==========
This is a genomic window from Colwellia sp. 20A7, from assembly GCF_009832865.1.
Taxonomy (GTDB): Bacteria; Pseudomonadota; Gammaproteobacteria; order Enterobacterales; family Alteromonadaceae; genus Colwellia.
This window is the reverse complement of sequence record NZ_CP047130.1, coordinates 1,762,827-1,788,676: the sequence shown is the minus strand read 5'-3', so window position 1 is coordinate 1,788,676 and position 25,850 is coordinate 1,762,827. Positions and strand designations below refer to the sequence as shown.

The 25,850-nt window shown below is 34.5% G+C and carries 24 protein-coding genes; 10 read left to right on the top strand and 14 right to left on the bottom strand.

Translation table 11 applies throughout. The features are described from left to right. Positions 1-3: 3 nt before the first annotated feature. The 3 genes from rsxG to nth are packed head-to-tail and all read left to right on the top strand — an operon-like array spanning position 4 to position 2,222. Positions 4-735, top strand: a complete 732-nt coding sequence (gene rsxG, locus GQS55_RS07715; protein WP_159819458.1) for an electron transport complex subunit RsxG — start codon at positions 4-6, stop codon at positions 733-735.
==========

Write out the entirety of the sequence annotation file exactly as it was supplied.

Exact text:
This is a genomic window from Colwellia sp. 20A7, from assembly GCF_009832865.1.
Taxonomy (GTDB): Bacteria; Pseudomonadota; Gammaproteobacteria; order Enterobacterales; family Alteromonadaceae; genus Colwellia.
This window is the reverse complement of sequence record NZ_CP047130.1, coordinates 1,762,827-1,788,676: the sequence shown is the minus strand read 5'-3', so window position 1 is coordinate 1,788,676 and position 25,850 is coordinate 1,762,827. Positions and strand designations below refer to the sequence as shown.

The 25,850-nt window shown below is 34.5% G+C and carries 24 protein-coding genes; 10 read left to right on the top strand and 14 right to left on the bottom strand.

Translation table 11 applies throughout. The features are described from left to right. Positions 1-3: 3 nt before the first annotated feature. The 3 genes from rsxG to nth are packed head-to-tail and all read left to right on the top strand — an operon-like array spanning position 4 to position 2,222. Positions 4-735, top strand: a complete 732-nt coding sequence (gene rsxG, locus GQS55_RS07715; protein WP_159819458.1) for an electron transport complex subunit RsxG — start codon at positions 4-6, stop codon at positions 733-735.